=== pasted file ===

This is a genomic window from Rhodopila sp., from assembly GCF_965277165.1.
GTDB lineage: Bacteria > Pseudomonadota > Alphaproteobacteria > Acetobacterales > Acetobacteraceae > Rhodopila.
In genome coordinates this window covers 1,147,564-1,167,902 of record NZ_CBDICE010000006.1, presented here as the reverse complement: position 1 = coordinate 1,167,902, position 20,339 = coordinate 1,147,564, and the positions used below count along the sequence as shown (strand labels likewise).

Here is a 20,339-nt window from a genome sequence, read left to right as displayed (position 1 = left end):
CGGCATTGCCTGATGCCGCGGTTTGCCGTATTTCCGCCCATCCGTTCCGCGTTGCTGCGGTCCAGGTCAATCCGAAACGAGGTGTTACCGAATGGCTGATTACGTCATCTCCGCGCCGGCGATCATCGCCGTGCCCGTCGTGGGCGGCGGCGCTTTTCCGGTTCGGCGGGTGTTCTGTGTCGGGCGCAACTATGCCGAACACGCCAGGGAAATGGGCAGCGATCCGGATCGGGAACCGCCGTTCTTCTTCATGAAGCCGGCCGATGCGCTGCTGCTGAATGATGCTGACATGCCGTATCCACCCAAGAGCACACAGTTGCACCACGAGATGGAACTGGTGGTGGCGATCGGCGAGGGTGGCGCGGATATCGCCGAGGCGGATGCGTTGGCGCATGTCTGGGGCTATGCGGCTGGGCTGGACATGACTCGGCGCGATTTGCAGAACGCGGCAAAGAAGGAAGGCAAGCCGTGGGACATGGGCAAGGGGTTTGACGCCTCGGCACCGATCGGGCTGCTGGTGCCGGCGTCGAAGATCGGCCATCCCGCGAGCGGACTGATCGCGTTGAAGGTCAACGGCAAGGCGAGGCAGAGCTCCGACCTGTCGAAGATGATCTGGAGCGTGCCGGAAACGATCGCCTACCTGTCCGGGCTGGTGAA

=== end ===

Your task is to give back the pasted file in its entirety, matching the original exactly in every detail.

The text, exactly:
This is a genomic window from Rhodopila sp., from assembly GCF_965277165.1.
GTDB lineage: Bacteria > Pseudomonadota > Alphaproteobacteria > Acetobacterales > Acetobacteraceae > Rhodopila.
In genome coordinates this window covers 1,147,564-1,167,902 of record NZ_CBDICE010000006.1, presented here as the reverse complement: position 1 = coordinate 1,167,902, position 20,339 = coordinate 1,147,564, and the positions used below count along the sequence as shown (strand labels likewise).

Here is a 20,339-nt window from a genome sequence, read left to right as displayed (position 1 = left end):
CGGCATTGCCTGATGCCGCGGTTTGCCGTATTTCCGCCCATCCGTTCCGCGTTGCTGCGGTCCAGGTCAATCCGAAACGAGGTGTTACCGAATGGCTGATTACGTCATCTCCGCGCCGGCGATCATCGCCGTGCCCGTCGTGGGCGGCGGCGCTTTTCCGGTTCGGCGGGTGTTCTGTGTCGGGCGCAACTATGCCGAACACGCCAGGGAAATGGGCAGCGATCCGGATCGGGAACCGCCGTTCTTCTTCATGAAGCCGGCCGATGCGCTGCTGCTGAATGATGCTGACATGCCGTATCCACCCAAGAGCACACAGTTGCACCACGAGATGGAACTGGTGGTGGCGATCGGCGAGGGTGGCGCGGATATCGCCGAGGCGGATGCGTTGGCGCATGTCTGGGGCTATGCGGCTGGGCTGGACATGACTCGGCGCGATTTGCAGAACGCGGCAAAGAAGGAAGGCAAGCCGTGGGACATGGGCAAGGGGTTTGACGCCTCGGCACCGATCGGGCTGCTGGTGCCGGCGTCGAAGATCGGCCATCCCGCGAGCGGACTGATCGCGTTGAAGGTCAACGGCAAGGCGAGGCAGAGCTCCGACCTGTCGAAGATGATCTGGAGCGTGCCGGAAACGATCGCCTACCTGTCCGGGCTGGTGAA